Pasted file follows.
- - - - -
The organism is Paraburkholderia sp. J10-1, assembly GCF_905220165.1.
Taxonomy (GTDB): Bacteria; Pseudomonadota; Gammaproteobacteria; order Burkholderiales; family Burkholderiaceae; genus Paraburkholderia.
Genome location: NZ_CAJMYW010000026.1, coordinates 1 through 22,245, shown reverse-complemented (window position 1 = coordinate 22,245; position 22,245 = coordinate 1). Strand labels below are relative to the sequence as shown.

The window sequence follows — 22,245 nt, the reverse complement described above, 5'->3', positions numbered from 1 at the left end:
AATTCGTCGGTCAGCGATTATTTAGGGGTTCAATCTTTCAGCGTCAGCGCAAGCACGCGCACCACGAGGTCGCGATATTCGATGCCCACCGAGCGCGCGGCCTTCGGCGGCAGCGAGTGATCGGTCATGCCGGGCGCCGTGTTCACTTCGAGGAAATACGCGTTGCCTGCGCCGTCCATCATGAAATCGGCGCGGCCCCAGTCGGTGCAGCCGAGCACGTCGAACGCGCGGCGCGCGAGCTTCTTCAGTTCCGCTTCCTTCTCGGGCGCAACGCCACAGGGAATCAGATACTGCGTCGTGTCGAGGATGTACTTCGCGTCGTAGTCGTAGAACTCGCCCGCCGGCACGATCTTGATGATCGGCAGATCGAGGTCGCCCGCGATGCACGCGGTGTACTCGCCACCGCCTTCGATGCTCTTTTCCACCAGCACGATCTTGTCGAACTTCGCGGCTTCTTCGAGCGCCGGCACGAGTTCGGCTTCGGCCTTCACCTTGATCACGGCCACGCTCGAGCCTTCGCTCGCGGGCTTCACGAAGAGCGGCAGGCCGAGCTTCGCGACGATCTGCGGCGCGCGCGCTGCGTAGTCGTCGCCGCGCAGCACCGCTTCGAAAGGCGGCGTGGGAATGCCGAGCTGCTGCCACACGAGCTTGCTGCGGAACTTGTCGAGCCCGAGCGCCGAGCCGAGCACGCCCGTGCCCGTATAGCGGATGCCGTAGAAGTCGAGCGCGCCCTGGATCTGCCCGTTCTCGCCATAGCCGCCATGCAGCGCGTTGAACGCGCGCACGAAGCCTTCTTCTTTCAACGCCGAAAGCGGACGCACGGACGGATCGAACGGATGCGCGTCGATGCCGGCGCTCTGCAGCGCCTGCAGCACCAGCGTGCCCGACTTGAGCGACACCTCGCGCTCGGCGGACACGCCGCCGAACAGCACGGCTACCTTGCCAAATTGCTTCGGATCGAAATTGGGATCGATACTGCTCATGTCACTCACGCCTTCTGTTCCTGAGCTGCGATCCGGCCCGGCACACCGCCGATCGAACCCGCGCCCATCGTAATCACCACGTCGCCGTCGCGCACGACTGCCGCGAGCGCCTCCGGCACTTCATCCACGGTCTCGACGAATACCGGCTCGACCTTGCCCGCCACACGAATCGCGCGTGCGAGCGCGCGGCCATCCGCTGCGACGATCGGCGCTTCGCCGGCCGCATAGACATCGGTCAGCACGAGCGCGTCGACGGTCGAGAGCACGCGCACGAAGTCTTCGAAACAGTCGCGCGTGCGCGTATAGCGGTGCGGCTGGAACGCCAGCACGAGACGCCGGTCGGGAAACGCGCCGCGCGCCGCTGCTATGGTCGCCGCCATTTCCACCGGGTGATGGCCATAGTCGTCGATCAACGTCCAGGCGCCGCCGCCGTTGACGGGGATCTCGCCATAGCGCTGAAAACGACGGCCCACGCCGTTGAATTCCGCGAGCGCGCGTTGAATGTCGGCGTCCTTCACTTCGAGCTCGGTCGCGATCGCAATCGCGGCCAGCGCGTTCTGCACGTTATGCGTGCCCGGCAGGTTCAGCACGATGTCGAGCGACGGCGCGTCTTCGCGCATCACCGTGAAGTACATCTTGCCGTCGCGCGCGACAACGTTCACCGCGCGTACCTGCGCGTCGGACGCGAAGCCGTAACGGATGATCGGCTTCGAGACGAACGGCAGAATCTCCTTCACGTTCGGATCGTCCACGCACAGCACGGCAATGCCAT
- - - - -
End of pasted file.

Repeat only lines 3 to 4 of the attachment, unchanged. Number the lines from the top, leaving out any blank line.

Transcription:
Genome location: NZ_CAJMYW010000026.1, coordinates 1 through 22,245, shown reverse-complemented (window position 1 = coordinate 22,245; position 22,245 = coordinate 1). Strand labels below are relative to the sequence as shown.

The window sequence follows — 22,245 nt, the reverse complement described above, 5'->3', positions numbered from 1 at the left end: